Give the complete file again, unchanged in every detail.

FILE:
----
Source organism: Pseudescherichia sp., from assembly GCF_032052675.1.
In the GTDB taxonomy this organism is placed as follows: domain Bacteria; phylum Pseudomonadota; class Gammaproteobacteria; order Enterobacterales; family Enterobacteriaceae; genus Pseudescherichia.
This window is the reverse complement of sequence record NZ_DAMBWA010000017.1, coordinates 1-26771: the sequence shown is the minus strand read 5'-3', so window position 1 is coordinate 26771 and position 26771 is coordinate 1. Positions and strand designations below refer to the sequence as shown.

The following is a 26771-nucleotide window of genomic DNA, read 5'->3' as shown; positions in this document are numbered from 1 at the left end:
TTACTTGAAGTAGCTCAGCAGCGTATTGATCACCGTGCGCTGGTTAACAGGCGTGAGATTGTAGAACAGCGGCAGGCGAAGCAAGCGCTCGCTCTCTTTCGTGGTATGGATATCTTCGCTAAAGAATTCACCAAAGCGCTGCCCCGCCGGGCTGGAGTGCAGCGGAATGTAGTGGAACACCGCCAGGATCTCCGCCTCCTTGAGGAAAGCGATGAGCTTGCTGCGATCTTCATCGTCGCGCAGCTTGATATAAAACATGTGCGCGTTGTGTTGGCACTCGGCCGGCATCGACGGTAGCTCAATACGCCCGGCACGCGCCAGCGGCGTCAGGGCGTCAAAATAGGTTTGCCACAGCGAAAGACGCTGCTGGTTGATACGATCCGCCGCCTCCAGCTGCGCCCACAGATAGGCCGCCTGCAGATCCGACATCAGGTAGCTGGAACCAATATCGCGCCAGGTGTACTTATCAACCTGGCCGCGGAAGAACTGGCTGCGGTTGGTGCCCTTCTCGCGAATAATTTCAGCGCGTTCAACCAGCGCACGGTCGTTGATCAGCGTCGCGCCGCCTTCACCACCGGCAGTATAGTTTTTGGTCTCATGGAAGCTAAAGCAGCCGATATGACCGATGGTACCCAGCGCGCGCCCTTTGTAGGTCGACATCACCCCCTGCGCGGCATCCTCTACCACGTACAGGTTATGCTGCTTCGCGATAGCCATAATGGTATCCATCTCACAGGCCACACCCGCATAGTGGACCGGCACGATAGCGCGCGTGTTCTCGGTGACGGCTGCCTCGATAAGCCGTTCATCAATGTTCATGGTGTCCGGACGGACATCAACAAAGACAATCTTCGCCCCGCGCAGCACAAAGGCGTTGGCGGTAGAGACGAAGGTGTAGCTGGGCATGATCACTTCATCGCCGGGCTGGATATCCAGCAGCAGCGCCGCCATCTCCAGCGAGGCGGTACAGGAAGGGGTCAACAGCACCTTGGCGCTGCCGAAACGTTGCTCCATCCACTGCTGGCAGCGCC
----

Source organism: Pseudescherichia sp., from assembly GCF_032052675.1.
In the GTDB taxonomy this organism is placed as follows: domain Bacteria; phylum Pseudomonadota; class Gammaproteobacteria; order Enterobacterales; family Enterobacteriaceae; genus Pseudescherichia.
This window is the reverse complement of sequence record NZ_DAMBWA010000017.1, coordinates 1-26771: the sequence shown is the minus strand read 5'-3', so window position 1 is coordinate 26771 and position 26771 is coordinate 1. Positions and strand designations below refer to the sequence as shown.

The following is a 26771-nucleotide window of genomic DNA, read 5'->3' as shown; positions in this document are numbered from 1 at the left end:
TTACTTGAAGTAGCTCAGCAGCGTATTGATCACCGTGCGCTGGTTAACAGGCGTGAGATTGTAGAACAGCGGCAGGCGAAGCAAGCGCTCGCTCTCTTTCGTGGTATGGATATCTTCGCTAAAGAATTCACCAAAGCGCTGCCCCGCCGGGCTGGAGTGCAGCGGAATGTAGTGGAACACCGCCAGGATCTCCGCCTCCTTGAGGAAAGCGATGAGCTTGCTGCGATCTTCATCGTCGCGCAGCTTGATATAAAACATGTGCGCGTTGTGTTGGCACTCGGCCGGCATCGACGGTAGCTCAATACGCCCGGCACGCGCCAGCGGCGTCAGGGCGTCAAAATAGGTTTGCCACAGCGAAAGACGCTGCTGGTTGATACGATCCGCCGCCTCCAGCTGCGCCCACAGATAGGCCGCCTGCAGATCCGACATCAGGTAGCTGGAACCAATATCGCGCCAGGTGTACTTATCAACCTGGCCGCGGAAGAACTGGCTGCGGTTGGTGCCCTTCTCGCGAATAATTTCAGCGCGTTCAACCAGCGCACGGTCGTTGATCAGCGTCGCGCCGCCTTCACCACCGGCAGTATAGTTTTTGGTCTCATGGAAGCTAAAGCAGCCGATATGACCGATGGTACCCAGCGCGCGCCCTTTGTAGGTCGACATCACCCCCTGCGCGGCATCCTCTACCACGTACAGGTTATGCTGCTTCGCGATAGCCATAATGGTATCCATCTCACAGGCCACACCCGCATAGTGGACCGGCACGATAGCGCGCGTGTTCTCGGTGACGGCTGCCTCGATAAGCCGTTCATCAATGTTCATGGTGTCCGGACGGACATCAACAAAGACAATCTTCGCCCCGCGCAGCACAAAGGCGTTGGCGGTAGAGACGAAGGTGTAGCTGGGCATGATCACTTCATCGCCGGGCTGGATATCCAGCAGCAGCGCCGCCATCTCCAGCGAGGCGGTACAGGAAGGGGTCAACAGCACCTTGGCGCTGCCGAAACGTTGCTCCATCCACTGCTGGCAGCGCC